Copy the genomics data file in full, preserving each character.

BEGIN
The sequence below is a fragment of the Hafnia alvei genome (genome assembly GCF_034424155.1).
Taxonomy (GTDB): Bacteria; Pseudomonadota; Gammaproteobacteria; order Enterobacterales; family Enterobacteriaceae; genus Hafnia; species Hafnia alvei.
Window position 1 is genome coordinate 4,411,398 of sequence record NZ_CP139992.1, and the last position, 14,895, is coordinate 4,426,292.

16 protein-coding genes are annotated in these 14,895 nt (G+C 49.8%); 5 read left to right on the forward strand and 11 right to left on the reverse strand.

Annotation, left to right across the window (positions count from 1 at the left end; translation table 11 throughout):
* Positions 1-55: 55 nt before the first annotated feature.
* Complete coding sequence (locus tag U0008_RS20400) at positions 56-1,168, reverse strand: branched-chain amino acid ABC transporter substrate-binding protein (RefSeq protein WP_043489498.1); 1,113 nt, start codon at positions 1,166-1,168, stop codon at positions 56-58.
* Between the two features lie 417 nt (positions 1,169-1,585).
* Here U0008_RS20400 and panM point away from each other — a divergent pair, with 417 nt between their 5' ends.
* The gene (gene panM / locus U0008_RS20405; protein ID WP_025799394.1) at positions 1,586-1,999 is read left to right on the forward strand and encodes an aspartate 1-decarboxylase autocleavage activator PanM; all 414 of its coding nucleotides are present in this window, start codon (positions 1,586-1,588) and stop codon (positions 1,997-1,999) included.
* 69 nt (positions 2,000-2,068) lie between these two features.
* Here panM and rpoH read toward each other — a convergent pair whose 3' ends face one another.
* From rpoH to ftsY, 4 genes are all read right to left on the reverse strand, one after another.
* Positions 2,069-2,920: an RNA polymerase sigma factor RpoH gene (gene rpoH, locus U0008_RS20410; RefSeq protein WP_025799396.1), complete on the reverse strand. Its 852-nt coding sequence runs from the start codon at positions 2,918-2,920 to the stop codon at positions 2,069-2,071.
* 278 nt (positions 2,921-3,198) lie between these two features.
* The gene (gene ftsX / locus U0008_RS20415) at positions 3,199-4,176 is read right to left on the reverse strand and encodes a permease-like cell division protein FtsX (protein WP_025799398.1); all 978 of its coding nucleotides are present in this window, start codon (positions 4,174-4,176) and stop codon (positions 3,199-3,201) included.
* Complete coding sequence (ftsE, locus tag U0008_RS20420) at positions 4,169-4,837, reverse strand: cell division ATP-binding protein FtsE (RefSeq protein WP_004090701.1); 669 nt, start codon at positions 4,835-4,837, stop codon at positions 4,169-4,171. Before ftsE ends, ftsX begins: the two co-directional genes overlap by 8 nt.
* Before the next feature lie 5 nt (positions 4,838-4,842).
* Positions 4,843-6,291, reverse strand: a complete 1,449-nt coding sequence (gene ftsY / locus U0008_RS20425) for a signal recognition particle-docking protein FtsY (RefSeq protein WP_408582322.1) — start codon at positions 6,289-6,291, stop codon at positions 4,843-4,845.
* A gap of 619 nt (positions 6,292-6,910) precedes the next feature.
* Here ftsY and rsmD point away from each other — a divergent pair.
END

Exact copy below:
The sequence below is a fragment of the Hafnia alvei genome (genome assembly GCF_034424155.1).
Taxonomy (GTDB): Bacteria; Pseudomonadota; Gammaproteobacteria; order Enterobacterales; family Enterobacteriaceae; genus Hafnia; species Hafnia alvei.
Window position 1 is genome coordinate 4,411,398 of sequence record NZ_CP139992.1, and the last position, 14,895, is coordinate 4,426,292.

16 protein-coding genes are annotated in these 14,895 nt (G+C 49.8%); 5 read left to right on the forward strand and 11 right to left on the reverse strand.

Annotation, left to right across the window (positions count from 1 at the left end; translation table 11 throughout):
* Positions 1-55: 55 nt before the first annotated feature.
* Complete coding sequence (locus tag U0008_RS20400) at positions 56-1,168, reverse strand: branched-chain amino acid ABC transporter substrate-binding protein (RefSeq protein WP_043489498.1); 1,113 nt, start codon at positions 1,166-1,168, stop codon at positions 56-58.
* Between the two features lie 417 nt (positions 1,169-1,585).
* Here U0008_RS20400 and panM point away from each other — a divergent pair, with 417 nt between their 5' ends.
* The gene (gene panM / locus U0008_RS20405; protein ID WP_025799394.1) at positions 1,586-1,999 is read left to right on the forward strand and encodes an aspartate 1-decarboxylase autocleavage activator PanM; all 414 of its coding nucleotides are present in this window, start codon (positions 1,586-1,588) and stop codon (positions 1,997-1,999) included.
* 69 nt (positions 2,000-2,068) lie between these two features.
* Here panM and rpoH read toward each other — a convergent pair whose 3' ends face one another.
* From rpoH to ftsY, 4 genes are all read right to left on the reverse strand, one after another.
* Positions 2,069-2,920: an RNA polymerase sigma factor RpoH gene (gene rpoH, locus U0008_RS20410; RefSeq protein WP_025799396.1), complete on the reverse strand. Its 852-nt coding sequence runs from the start codon at positions 2,918-2,920 to the stop codon at positions 2,069-2,071.
* 278 nt (positions 2,921-3,198) lie between these two features.
* The gene (gene ftsX / locus U0008_RS20415) at positions 3,199-4,176 is read right to left on the reverse strand and encodes a permease-like cell division protein FtsX (protein WP_025799398.1); all 978 of its coding nucleotides are present in this window, start codon (positions 4,174-4,176) and stop codon (positions 3,199-3,201) included.
* Complete coding sequence (ftsE, locus tag U0008_RS20420) at positions 4,169-4,837, reverse strand: cell division ATP-binding protein FtsE (RefSeq protein WP_004090701.1); 669 nt, start codon at positions 4,835-4,837, stop codon at positions 4,169-4,171. Before ftsE ends, ftsX begins: the two co-directional genes overlap by 8 nt.
* Before the next feature lie 5 nt (positions 4,838-4,842).
* Positions 4,843-6,291, reverse strand: a complete 1,449-nt coding sequence (gene ftsY / locus U0008_RS20425) for a signal recognition particle-docking protein FtsY (RefSeq protein WP_408582322.1) — start codon at positions 6,289-6,291, stop codon at positions 4,843-4,845.
* A gap of 619 nt (positions 6,292-6,910) precedes the next feature.
* Here ftsY and rsmD point away from each other — a divergent pair.